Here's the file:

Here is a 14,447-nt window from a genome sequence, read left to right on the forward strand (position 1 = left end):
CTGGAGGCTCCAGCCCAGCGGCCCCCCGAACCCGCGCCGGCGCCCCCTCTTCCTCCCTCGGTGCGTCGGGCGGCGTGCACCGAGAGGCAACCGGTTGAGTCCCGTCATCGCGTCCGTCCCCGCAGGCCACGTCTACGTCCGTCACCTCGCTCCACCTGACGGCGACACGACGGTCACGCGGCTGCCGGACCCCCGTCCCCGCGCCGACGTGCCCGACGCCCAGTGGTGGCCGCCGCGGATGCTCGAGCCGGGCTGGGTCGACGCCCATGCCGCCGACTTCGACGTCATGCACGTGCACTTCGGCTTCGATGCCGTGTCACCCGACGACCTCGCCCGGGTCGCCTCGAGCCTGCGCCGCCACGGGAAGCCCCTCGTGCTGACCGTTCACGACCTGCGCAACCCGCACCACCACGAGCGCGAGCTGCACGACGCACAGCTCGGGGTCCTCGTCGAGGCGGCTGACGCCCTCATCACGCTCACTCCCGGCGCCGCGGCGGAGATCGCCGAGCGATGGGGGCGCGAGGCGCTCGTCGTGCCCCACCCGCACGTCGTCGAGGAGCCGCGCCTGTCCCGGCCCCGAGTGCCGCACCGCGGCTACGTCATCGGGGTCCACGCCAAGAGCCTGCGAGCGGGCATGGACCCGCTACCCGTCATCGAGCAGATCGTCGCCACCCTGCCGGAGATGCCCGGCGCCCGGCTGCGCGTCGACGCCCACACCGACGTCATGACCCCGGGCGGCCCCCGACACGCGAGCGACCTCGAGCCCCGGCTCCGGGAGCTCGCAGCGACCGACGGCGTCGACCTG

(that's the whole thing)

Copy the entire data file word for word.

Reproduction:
Here is a 14,447-nt window from a genome sequence, read left to right on the forward strand (position 1 = left end):
CTGGAGGCTCCAGCCCAGCGGCCCCCCGAACCCGCGCCGGCGCCCCCTCTTCCTCCCTCGGTGCGTCGGGCGGCGTGCACCGAGAGGCAACCGGTTGAGTCCCGTCATCGCGTCCGTCCCCGCAGGCCACGTCTACGTCCGTCACCTCGCTCCACCTGACGGCGACACGACGGTCACGCGGCTGCCGGACCCCCGTCCCCGCGCCGACGTGCCCGACGCCCAGTGGTGGCCGCCGCGGATGCTCGAGCCGGGCTGGGTCGACGCCCATGCCGCCGACTTCGACGTCATGCACGTGCACTTCGGCTTCGATGCCGTGTCACCCGACGACCTCGCCCGGGTCGCCTCGAGCCTGCGCCGCCACGGGAAGCCCCTCGTGCTGACCGTTCACGACCTGCGCAACCCGCACCACCACGAGCGCGAGCTGCACGACGCACAGCTCGGGGTCCTCGTCGAGGCGGCTGACGCCCTCATCACGCTCACTCCCGGCGCCGCGGCGGAGATCGCCGAGCGATGGGGGCGCGAGGCGCTCGTCGTGCCCCACCCGCACGTCGTCGAGGAGCCGCGCCTGTCCCGGCCCCGAGTGCCGCACCGCGGCTACGTCATCGGGGTCCACGCCAAGAGCCTGCGAGCGGGCATGGACCCGCTACCCGTCATCGAGCAGATCGTCGCCACCCTGCCGGAGATGCCCGGCGCCCGGCTGCGCGTCGACGCCCACACCGACGTCATGACCCCGGGCGGCCCCCGACACGCGAGCGACCTCGAGCCCCGGCTCCGGGAGCTCGCAGCGACCGACGGCGTCGACCTG